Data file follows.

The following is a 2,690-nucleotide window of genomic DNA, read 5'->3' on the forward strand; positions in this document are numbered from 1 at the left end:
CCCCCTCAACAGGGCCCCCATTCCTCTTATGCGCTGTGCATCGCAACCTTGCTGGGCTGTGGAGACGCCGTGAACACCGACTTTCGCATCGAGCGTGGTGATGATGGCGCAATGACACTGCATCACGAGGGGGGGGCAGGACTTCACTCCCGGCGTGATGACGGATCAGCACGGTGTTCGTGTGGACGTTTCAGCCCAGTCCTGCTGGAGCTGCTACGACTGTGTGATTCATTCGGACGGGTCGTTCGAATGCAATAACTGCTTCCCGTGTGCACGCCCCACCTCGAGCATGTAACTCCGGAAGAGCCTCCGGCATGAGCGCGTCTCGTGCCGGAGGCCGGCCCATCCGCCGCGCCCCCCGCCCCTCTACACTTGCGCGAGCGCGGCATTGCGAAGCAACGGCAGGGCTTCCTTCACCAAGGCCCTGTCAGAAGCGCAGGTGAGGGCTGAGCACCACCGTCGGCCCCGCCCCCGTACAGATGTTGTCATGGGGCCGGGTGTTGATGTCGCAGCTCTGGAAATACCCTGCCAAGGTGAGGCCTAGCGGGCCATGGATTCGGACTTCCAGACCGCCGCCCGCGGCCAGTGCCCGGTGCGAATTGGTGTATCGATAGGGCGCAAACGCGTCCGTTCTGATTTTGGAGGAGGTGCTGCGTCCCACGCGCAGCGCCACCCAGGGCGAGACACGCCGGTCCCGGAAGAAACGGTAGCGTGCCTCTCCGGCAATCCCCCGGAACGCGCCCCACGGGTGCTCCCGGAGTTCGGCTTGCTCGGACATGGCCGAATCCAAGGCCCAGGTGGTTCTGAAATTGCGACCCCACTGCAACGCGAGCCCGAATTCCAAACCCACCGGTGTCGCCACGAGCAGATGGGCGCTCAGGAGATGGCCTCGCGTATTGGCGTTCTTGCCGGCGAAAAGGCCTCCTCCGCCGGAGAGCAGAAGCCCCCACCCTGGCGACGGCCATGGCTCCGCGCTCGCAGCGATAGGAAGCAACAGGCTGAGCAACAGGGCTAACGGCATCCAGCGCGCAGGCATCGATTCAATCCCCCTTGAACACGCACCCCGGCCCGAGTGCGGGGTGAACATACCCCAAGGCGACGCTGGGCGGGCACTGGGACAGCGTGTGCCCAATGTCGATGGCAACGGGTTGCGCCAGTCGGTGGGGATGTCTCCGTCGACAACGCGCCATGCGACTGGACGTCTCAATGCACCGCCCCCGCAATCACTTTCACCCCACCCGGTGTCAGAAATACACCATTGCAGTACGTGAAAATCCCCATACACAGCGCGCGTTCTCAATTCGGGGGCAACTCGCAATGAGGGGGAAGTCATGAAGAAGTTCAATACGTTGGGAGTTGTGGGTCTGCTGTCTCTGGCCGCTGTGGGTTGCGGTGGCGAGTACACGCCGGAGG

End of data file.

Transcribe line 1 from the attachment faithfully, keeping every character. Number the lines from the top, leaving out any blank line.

The following is a 2,690-nucleotide window of genomic DNA, read 5'->3' on the forward strand; positions in this document are numbered from 1 at the left end: